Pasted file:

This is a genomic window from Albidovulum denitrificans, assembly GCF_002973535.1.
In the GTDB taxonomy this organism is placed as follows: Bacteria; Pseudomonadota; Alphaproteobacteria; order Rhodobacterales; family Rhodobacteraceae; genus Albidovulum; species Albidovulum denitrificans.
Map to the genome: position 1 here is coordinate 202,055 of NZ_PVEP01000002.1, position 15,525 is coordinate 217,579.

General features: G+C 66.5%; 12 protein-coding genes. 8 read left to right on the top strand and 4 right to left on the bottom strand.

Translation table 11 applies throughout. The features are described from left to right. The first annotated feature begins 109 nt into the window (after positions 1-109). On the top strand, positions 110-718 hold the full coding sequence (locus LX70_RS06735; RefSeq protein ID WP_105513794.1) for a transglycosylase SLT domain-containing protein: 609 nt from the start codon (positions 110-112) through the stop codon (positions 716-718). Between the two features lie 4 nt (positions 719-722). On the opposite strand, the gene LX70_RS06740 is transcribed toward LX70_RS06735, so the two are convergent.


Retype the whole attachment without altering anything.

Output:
This is a genomic window from Albidovulum denitrificans, assembly GCF_002973535.1.
In the GTDB taxonomy this organism is placed as follows: Bacteria; Pseudomonadota; Alphaproteobacteria; order Rhodobacterales; family Rhodobacteraceae; genus Albidovulum; species Albidovulum denitrificans.
Map to the genome: position 1 here is coordinate 202,055 of NZ_PVEP01000002.1, position 15,525 is coordinate 217,579.

General features: G+C 66.5%; 12 protein-coding genes. 8 read left to right on the top strand and 4 right to left on the bottom strand.

Translation table 11 applies throughout. The features are described from left to right. The first annotated feature begins 109 nt into the window (after positions 1-109). On the top strand, positions 110-718 hold the full coding sequence (locus LX70_RS06735; RefSeq protein ID WP_105513794.1) for a transglycosylase SLT domain-containing protein: 609 nt from the start codon (positions 110-112) through the stop codon (positions 716-718). Between the two features lie 4 nt (positions 719-722). On the opposite strand, the gene LX70_RS06740 is transcribed toward LX70_RS06735, so the two are convergent.